Saturday, April 28, 2007

Before the Deluge

"The observer who glances over a rich and fertile plain, watered by rivers and streams which have, during a long series of ages, pursued the same uniform and tranquil course; the traveller who contemplates the walls and monuments of a great city, the first founding of which is lost in the night of ages, testifying, apparently, to the unchangeableness of things and places; the naturalist who examines a mountain or other locality, and finds the hills and valleys and other accidents of the soil in the very spot and condition in which they are described by history and tradition - none of these observers would at first suspect that any serious change had ever occurred to disturb the surface of the globe. Nevertheless, the earth has not always presented the calm aspect of stability which it now exhibits; it has had its convulsions, and its physical revolutions, whose story we are about to trace."

Earth in a gaseous state

'The Earth in a gaseous state circulating in space'

Landscape of the Silurian Period
'Ideal Landscape of the Silurian Period'

Landscape of the Devonian Period
'Ideal Landscape of the Devonian Period'

marine life in the Carboniferous Period
'Ideal view of marine life in the Carboniferous Period'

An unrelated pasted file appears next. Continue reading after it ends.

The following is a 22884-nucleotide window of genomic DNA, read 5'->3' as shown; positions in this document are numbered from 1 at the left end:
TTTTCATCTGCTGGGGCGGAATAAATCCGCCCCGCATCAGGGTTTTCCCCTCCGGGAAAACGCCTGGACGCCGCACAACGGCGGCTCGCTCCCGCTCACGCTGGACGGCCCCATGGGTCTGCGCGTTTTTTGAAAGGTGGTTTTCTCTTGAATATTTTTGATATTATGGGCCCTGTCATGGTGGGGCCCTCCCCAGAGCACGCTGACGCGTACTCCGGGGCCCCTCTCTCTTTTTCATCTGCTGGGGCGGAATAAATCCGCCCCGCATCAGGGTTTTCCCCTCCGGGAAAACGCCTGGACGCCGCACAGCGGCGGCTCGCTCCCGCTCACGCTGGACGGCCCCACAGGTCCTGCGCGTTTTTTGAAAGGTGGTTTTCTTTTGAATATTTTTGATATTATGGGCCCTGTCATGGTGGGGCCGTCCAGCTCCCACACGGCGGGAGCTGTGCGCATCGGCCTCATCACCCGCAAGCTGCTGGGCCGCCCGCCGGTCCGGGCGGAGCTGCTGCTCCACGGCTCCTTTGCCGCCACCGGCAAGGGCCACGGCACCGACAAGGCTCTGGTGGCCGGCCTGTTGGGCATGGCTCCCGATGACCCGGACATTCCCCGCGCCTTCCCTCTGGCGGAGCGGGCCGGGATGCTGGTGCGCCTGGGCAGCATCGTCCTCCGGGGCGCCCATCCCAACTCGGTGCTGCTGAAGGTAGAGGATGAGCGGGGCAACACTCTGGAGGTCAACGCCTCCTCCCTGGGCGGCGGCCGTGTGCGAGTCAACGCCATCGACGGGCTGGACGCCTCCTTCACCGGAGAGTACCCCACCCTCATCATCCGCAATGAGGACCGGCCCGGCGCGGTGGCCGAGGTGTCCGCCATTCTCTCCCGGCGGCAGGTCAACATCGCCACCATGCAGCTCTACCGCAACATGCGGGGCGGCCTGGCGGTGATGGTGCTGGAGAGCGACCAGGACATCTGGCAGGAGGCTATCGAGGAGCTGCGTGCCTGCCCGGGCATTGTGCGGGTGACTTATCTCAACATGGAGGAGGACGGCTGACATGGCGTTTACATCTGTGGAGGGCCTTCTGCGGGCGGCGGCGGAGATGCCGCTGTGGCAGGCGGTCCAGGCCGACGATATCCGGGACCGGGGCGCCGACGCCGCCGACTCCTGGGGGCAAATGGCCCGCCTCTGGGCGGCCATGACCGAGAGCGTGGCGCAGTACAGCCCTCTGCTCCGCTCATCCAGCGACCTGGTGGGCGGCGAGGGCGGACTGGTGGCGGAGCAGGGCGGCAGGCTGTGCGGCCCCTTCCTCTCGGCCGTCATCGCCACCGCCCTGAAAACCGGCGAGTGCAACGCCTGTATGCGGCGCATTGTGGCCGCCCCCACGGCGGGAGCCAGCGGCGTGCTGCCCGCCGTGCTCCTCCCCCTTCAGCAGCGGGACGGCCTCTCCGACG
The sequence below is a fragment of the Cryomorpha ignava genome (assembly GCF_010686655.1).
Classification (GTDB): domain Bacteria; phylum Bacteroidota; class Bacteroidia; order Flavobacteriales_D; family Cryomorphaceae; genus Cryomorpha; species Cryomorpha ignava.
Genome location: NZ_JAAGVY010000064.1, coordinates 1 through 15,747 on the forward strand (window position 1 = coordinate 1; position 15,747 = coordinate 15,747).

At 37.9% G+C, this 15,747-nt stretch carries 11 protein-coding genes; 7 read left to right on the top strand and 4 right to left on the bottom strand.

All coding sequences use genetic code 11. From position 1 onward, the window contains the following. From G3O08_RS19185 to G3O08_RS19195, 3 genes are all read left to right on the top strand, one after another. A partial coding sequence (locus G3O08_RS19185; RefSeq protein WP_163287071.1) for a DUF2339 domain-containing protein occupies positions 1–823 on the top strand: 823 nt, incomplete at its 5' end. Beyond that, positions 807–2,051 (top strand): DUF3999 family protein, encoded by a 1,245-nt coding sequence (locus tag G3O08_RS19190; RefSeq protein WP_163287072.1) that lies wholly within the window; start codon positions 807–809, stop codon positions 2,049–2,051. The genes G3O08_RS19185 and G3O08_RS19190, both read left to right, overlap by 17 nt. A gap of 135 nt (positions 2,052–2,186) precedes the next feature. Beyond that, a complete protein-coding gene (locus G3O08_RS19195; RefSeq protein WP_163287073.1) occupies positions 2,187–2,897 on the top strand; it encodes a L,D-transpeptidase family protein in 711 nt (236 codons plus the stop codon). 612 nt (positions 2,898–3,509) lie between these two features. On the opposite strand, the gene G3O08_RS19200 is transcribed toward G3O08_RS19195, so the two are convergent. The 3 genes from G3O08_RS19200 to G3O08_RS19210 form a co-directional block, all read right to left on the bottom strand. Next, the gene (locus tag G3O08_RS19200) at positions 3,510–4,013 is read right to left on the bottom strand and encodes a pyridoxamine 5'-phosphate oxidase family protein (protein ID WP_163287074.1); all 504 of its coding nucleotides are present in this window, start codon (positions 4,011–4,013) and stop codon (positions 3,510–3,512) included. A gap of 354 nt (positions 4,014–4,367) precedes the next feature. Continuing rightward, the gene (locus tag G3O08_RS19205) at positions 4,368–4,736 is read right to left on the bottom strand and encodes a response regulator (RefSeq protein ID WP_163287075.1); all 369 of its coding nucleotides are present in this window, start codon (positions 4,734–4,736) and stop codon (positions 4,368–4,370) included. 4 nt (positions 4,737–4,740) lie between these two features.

forest in the Coal Period
'Ideal view of a marshy forest in the Coal Period'

Landscape of the Permian Period
'Ideal Landscape of the Permian Period'

Landscape of the Muschelkalk Period
'Ideal Landscape of the Muschelkalk Period'

Landscape of the Saliferous or Keuper Period
'Ideal Landscape of the Saliferous or Keuper Period'

Ichthyosaurus and Plesiosaurus
'Ideal Scene of the Lias Period with Ichthyosaurus and Plesiosaurus'

Landscape of the Liassic Period
'Ideal Landscape of the Liassic Period'

Landscape of the Lower Oolite Period
'Ideal Landscape of the Lower Oolite Period'

Landscape of the Middle Oolite Period
'Ideal Landscape of the Middle Oolite Period'

Scene of the Lower  Cretaceous Period
'Ideal Scene of the Lower Cretaceous Period'

Landscape of the Cretaceous Period
'Ideal Landscape of the Cretaceous Period'

Landscape of the  Eocene Period
'Ideal Landscape of the Eocene Period'

Landscape of the Pliocene Period
'Ideal Landscape of the Pliocene Period'

Wooly Mammoth in the St. Petersburg Museum
'Skeleton of the Mammoth in the St. Petersburg Museum'

Quaternary Epoch -- Europe
'Ideal View of the Quaternary Epoch -- Europe'

Deluge of the North of Europe
'Deluge of the North of Europe'

Appearance of Man
'Appearance of Man'

"The object of "The World before the Deluge" is to trace the progressive steps by which the earth has reached its present state, from that condition of chaos when it "was without form and void, and darkness was upon the face of the the deep," and to describe the various convulsions and transformations through which it has successively passed."

'The World Before the Deluge' by Louis Figuier (1872 revision of the 1862 text) is online at 19th century science.

****UPDATE: A full (and better quality) 1863 edition of this book has now been uploaded by Strasbourg Digital Library.

I've been more than a little busy this week. In other news...